Interlaced among his policy initiatives, Gov. Wes Moore wove the stories of six Marylanders through his first State of the State address to demonstrate his concept of service.

Moore delivered the address, which in part fused his resume and his winning campaign message with his policy agenda, before the Maryland General Assembly Wednesday, two weeks after his inauguration.

“Service, public service, is what will help our state reach its full potential,“ Moore said, underlining what’s become something of a mission statement for the new administration.

And in noting the word service’s Latin etymology, servitium, means slavery, he added another stitch into the fabric of Maryland’s history: His service as the state’s first Black governor.

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”It is fitting as the first African American to deliver this speech, in a building that was built by the hands of enslaved people, that we are now putting ‘service’ towards the good of all,” Moore said. “The irony is that it is service that will help save us.”

The former executive, U.S. Army captain and Rhodes scholar invited six guests from across the state. As he tied each person’s history to his administration’s plans, he asked legislators and dignitaries to recognize each Marylander’s accomplishments.

Moore’s guest Judy Roopnaraine exemplified a state employee who was working “without a full team beside them; the team they need and deserve,” he said.

Roopnaraine, a Department of General Services employee, has cleaned the hallways of the State House for eight years, Moore said. On Wednesday, she saw her first State of the State address.

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”Her strong work ethic, infectious personality, and willingness to go the extra mile make her a beloved part of the team,” Moore said.

One of the Moore administration’s top priorities is to rebuild a depleted state government. By mid 2024, Moore plans to cut the executive branch’s vacancy rate in half, raise wages and add new jobs.

“Patchwork politics is not the way to run a government,” Moore said, a nod at his predecessor’s intermingling of public and private sector resources.

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In a nod to one of his most recent policy rollouts, a tax exemption for military pensions, Moore introduced Angela McCullough, a retired U.S. Air Force master sergeant, CEO and founder of a Maryland-based business services company.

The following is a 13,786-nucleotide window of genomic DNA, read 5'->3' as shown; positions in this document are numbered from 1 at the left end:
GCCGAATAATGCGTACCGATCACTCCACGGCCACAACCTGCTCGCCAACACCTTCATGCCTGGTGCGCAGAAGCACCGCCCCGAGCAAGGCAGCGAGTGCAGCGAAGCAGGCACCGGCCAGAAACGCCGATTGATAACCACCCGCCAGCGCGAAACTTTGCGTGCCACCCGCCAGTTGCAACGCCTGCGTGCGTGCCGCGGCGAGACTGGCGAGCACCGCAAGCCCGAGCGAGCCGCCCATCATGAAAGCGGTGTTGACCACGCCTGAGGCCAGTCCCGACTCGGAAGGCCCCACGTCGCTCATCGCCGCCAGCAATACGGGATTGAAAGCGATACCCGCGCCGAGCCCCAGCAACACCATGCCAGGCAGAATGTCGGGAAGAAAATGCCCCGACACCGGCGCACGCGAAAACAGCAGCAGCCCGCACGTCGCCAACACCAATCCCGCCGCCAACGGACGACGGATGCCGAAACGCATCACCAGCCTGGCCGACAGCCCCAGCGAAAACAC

“With my budget’s $40,000 exemption on military retirement, she will be able to put that money back into her business, hire more people and grow our economy,” he said.

Moore called honored guest Marsha Briley “a guide, a mentor and a friend” to those formerly incarcerated at Anne Arundel County’s detention center. Briley connects returning citizens with critical resources, such as housing, clothing or learning how to drive, Moore said.

“Her impact is measured by the people she helps get back on their feet, and frankly, that’s an untold amount of good, for them and for us all,” he said.

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His administration’s budget will spend $30 million on juvenile resident advisors and staff, he said.

The stories of Jefferson Vasquez-Reyes and Ronnie Beard were examples of state programs working for Marylanders.

Beard, an Oakdale High School teacher in Frederick County, received partial tuition the University of Maryland Eastern Shore from the state’s “Grow Your Own” program, the initiatives of which boost the teacher pipeline. And combined with scholarships, the state will partially fund Vasquez-Reyes’s education. His parents fled war and poverty in El Salvador to come to the United States, and the young man aims to become a doctor.

Ahead of introducing the teacher and student, Moore explained his Maryland Educator Shortage Act, which he said will bolster the state’s teacher workforce depleted during the pandemic.

The pinnacle of Moore’s campaign pledges resurfaced during his speech — ending child poverty in Maryland. “We can, and we will, end child poverty in the state of Maryland,” he said.

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Moore told the story of tech company executive Ryan Hemminger, who grew up in poverty, to reveal the potential of investing in positive outcomes for poor children.

“The challenge of stories like Ryan’s childhood are far too common. The promise of his adulthood is far too uncommon,” the governor said.

A group of teachers who noticed Hemminger’s dire circumstances took turns caring for him, tutoring him and feeding him.

“His community stepped in, he stepped up, and now he serves our state with grace and humility,” Moore said.

Hemminger, who now lives in Baltimore, attended the Naval Academy and, in addition to his regular job, founded a social enterprise that helps disadvantaged youths overcome obstacles.

“There is no partisanship when it comes to a child in need,” Moore said. “So let’s not allow us to fall into our traditional corners on the issue.”

Moore ended his speech with a call to action for the state to invest in itself and its people, and remarked that so far over 2,800 people have applied to join his administration.

“If we are going to execute on this vision, if we are going to make this state work again,” he said, “we need people willing to serve.”